bloodygranuaile: (oh noes)
In Transmetropolitan, Vol. 4: The New Scum, Spider and his two “filthy assistants” are still covering the shitshow of an election, doing interviews with Tammany Hall boss-esque incumbent The Beast and empty suit upstart Senator Gary Callahan, aka The Smiler.

Spider also interviews a bunch of other people, including a lady who used to be cryogenically frozen, because the 23rd century is weird like that. But mostly, this volume is entirely about the election.

Everything we’ve heard about the Beast in the past three volumes is awful. The more we learn of the Smiler, though, we start to see that he’s awful too, and of course, as soon as it becomes clear enough that he’s actually going to be more awful than the Beast, he wins the election. Spider and his filthy assistants throw hand grenades off the balcony when they learn this.

The title refers to the most throwaway stratum of city life, those disenfranchised by the Beast as punishment for never voting for him, although the term “new scum” was given to them by their new supposed hero Senator Callahan. The old scum is presumably the Beast’s voting base.

The relentless misery of electoral politics is occasionally broken up by subplots from weird religious sects, a cute section where Spider is actually nice to somebody (in this case, a young girl whose favorite toy had to be pawned), and by the blossoming pain-in-the-ass friendship between Channon and Yelena, Spider’s assistants (technically, his current assistant and his former-assistant-now-bodyguard).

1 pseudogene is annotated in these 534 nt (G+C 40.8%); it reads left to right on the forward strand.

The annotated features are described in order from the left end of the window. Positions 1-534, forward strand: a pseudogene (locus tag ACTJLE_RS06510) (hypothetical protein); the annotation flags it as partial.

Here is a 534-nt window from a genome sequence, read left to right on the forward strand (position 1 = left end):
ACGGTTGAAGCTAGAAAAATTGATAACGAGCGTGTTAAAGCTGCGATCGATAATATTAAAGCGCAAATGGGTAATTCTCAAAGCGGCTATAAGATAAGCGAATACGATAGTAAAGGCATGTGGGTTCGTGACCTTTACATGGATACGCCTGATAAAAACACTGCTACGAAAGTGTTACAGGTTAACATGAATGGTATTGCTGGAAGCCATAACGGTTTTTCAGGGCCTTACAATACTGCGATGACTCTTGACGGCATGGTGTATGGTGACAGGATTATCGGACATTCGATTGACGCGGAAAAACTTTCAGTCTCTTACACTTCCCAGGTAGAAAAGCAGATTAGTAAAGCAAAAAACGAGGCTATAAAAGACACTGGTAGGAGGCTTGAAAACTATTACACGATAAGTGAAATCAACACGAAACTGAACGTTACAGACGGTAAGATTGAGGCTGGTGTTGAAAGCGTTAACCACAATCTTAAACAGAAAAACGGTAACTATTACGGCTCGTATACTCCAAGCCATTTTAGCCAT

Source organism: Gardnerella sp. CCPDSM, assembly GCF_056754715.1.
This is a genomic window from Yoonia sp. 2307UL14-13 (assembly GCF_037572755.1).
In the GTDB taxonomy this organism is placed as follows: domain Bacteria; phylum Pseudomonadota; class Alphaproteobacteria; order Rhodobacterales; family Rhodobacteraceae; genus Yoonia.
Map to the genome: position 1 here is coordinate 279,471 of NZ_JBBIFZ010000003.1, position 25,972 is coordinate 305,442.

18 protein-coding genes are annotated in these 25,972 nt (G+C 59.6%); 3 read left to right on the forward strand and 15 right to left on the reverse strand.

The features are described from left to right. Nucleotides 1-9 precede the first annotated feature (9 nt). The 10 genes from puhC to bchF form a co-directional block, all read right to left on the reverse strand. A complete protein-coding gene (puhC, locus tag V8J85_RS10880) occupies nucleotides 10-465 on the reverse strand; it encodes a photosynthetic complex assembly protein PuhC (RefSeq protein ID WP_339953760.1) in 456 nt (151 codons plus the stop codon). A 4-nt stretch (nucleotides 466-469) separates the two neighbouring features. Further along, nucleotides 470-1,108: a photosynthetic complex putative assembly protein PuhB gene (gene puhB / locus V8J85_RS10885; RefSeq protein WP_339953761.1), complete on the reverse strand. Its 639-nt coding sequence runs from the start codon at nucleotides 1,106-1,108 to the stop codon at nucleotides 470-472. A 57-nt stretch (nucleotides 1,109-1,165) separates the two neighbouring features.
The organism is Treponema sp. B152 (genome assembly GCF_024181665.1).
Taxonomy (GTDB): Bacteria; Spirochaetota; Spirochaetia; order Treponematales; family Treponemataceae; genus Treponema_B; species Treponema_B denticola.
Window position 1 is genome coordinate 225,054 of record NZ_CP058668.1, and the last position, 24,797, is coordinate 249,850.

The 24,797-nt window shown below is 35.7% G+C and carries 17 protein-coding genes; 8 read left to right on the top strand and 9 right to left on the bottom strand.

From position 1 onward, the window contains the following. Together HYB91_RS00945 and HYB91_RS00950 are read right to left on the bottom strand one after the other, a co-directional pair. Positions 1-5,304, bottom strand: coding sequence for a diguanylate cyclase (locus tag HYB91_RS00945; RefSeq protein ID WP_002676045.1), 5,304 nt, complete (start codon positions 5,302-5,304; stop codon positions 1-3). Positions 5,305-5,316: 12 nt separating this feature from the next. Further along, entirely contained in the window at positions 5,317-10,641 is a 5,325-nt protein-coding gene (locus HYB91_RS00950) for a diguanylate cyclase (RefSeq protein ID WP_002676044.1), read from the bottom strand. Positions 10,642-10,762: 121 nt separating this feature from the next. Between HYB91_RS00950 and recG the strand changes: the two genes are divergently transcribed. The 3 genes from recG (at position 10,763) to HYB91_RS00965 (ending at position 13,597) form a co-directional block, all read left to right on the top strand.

The Hotel Fat also sounds like the futuristic version of Trump Tower, I’m just sayin’.

It’s hard to truly describe just how incisively weird Transmet is without just pointing out the stuff in panels—the cultural detritus (and I use that word for a reason) cluttering up every available surface in each panel is solid gold to read through, from food stands selling reindeerburgers and French people to a stenciled message on a public bench that reads “Warning: This bench becomes red-hot between 1 a.m. and 7 a.m. No sleeping.” I know there’s some cities in the U.S. that would do that if they could figure out how to do so cheaply enough.

 
bloodygranuaile: (oh noes)
Hold onto your butts, because Transmetropolitan, Vol. 3: Year of the Bastard is where the real main plotline in Transmet—and the one that’s got nerds running in droves to reread the series—shows up: the election.

With Channon having ragequit Spider’s employment and fucked off to a nunnery, Spider starts off this volume avoiding covering the electoral shitshow that is consuming the city. His editor lands him with a new assistant and orders to start doing his damn job, so Spider decides to cover the opposition party’s convention.

The incumbent president is a corrupt, marginally competent lowlife that Spider has stuck with the nickname The Beast, and who seems to be the one primarily responsible for doing to the America in Transmet what Steve Bannon wants to do to the America in our reality, in this the worst of all timelines.